It was a day for celebration for me for as long as I could remember.
Every June 19, regardless of what day of the week it fell on, my dad, J.C. Hughes Sr., would pull out the barbecue pit, relatives would come over and it was a day of fellowship. My father called the day Juneteenth, the day the slaves were freed.
Long before I learned the Civil War, the Emancipation Proclamation and the 14th Amendment to the U.S. Constitution, I knew about Juneteenth. It wasn’t just my family in Beaumont, Texas. Everyone in my neighborhood celebrated the day. At least, everyone of color I knew at the time.
But long before it was to be considered a state holiday in Texas and talk by some of a national holiday, we celebrated it.
The textbook definition of Juneteenth is as follows: The day Union soldiers led by Gen. Gordon Granger landed in Galveston, Texas, June 19, 1865 and told African-American slaves they were freed. That was 2½ years after the President Abraham Lincoln’s executive order and two months after Confederate Gen. Robert E. Lee surrendered at Appomattox Court House, Virginia, ending the Civil War.
“The people of Texas are informed that in accordance with a Proclamation from the Executive of the United States, all slaves are free. This involves an absolute equality of rights and rights of property between former masters and slaves, and the connection heretofore existing between them becomes that between employer and free laborer,” said the order Granger read when he reached Galveston.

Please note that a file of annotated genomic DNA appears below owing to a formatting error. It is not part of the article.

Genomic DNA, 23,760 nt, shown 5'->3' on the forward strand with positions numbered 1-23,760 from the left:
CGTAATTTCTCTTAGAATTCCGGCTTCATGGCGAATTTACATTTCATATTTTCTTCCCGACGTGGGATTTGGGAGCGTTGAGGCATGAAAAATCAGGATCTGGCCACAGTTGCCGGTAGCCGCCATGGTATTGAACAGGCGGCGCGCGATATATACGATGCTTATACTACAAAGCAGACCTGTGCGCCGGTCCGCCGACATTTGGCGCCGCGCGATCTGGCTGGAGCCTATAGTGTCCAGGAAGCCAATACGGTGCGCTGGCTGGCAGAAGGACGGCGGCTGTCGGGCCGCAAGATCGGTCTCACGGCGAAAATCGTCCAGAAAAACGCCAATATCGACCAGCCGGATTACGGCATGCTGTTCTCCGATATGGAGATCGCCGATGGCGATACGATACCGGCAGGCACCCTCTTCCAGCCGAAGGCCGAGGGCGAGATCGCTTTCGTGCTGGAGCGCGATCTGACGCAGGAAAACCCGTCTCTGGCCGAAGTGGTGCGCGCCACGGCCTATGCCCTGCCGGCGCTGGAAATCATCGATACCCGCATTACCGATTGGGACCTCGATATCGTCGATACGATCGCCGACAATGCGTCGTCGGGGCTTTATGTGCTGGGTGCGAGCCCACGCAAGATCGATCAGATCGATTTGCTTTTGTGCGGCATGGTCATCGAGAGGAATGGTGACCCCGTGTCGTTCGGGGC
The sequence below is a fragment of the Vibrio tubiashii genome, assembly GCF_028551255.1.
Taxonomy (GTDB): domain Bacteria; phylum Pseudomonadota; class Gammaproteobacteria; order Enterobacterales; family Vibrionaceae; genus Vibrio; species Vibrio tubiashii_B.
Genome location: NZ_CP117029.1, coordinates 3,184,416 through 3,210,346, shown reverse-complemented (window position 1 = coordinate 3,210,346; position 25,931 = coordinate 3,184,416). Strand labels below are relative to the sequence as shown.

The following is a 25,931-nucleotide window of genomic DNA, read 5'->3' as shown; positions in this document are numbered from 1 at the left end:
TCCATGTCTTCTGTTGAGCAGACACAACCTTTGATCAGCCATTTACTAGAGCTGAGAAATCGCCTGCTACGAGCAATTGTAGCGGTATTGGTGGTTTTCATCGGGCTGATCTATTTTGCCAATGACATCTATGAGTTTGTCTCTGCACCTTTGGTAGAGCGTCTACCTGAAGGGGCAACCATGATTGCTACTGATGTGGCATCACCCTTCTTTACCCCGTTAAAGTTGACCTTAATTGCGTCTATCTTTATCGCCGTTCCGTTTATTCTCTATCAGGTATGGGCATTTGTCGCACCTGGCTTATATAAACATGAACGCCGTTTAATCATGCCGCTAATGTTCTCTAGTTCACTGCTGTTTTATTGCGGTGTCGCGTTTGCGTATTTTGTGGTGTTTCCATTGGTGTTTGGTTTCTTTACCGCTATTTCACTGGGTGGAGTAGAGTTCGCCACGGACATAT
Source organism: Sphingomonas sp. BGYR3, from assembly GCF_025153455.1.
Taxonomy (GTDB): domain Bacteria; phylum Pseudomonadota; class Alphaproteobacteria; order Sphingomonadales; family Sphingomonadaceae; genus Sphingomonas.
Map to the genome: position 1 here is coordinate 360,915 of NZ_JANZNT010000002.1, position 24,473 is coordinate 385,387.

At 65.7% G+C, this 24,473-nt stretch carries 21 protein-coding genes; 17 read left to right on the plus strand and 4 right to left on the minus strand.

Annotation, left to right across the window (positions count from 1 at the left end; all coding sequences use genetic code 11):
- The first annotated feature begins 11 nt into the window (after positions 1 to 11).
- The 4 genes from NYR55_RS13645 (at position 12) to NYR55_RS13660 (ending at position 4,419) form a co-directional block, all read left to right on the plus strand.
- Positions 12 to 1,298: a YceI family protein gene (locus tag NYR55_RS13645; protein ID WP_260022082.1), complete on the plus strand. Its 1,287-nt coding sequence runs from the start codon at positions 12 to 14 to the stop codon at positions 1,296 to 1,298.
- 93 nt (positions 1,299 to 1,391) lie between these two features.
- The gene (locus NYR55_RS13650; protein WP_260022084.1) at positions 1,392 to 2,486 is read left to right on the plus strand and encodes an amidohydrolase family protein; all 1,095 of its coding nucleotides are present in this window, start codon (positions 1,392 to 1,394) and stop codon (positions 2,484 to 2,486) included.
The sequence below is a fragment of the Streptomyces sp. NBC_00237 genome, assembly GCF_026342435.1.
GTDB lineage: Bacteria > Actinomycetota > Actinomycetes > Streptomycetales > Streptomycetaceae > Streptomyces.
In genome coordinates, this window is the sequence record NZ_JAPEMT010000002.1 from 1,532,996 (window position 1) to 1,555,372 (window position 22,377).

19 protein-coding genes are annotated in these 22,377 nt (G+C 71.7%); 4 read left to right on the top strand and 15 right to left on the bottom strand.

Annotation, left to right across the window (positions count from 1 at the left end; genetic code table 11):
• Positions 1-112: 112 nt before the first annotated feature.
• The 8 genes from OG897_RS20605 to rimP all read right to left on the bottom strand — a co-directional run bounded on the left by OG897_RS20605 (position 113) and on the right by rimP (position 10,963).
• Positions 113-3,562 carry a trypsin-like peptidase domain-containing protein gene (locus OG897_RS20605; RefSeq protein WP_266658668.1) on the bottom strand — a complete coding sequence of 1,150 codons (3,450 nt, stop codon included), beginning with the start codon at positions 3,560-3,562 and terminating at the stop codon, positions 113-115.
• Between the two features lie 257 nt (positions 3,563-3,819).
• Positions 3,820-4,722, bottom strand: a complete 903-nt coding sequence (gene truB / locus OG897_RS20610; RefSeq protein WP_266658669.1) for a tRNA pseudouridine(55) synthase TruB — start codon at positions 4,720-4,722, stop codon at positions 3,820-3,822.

While I won’t bore you with all the nuances and details that happened before and after the Juneteenth, for a young child growing up in South, which was just a few years removed from dropping its segregated “Whites Only” and “Black Only” signs, it meant a sign a respect, a measure of validation and a symbol of hope.
As a journalist, I wrote my first article on Juneteenth for the Beaumont Enterprise several years after Texas made Juneteenth a state holiday because of the continued efforts by then State Rep. Al Edwards in 1980. Every year, I would seek out celebrations in hopes to write about the day to educate others about to this day is the only celebration that marks the end of slavery.
Make no mistake, this is not a holiday just for African-Americans. It is an American celebration. It is a celebration of endurance and hope for people who were enslaved in a country that calls itself the land of the free. It is a celebration that America truly started to live out its creed that everyone is created equal. It marks the first step where every American could make an equal contribution to society and equally enjoy all of its benefits.
That was the first step mind you. America has come a long way since then still and has a long way to go from here, but Juneteenth celebrates that step in the right direction. That should be recognized, remembered and honored by all.
This is why Juneteenth should be a federal holiday and celebrated in all 50 days and territories. In 2005, former Secretary of State Condoleezza Rice called slavery America’s “original sin.” She was right. Being able to make amends for that sin, we have to know how we got here and how we can move forward.
A federal holiday would be a recognition to all Americans of where we have been and how we can continue to move forward. Too many federal holidays? Surely, if Columbus Day is still a federal holiday, we can surely find room for Juneteenth.
In fact, as of 2014, 43 of the 50 states and the District of Columbia recognized Juneteenth as either a state holiday or ceremonial holiday, a day of observance. Only Hawaii, Montana, North Dakota and South Dakota do not.
My hope is that the day my parents taught me about as a child with hint of pride and joy can now be officially shared across the nation.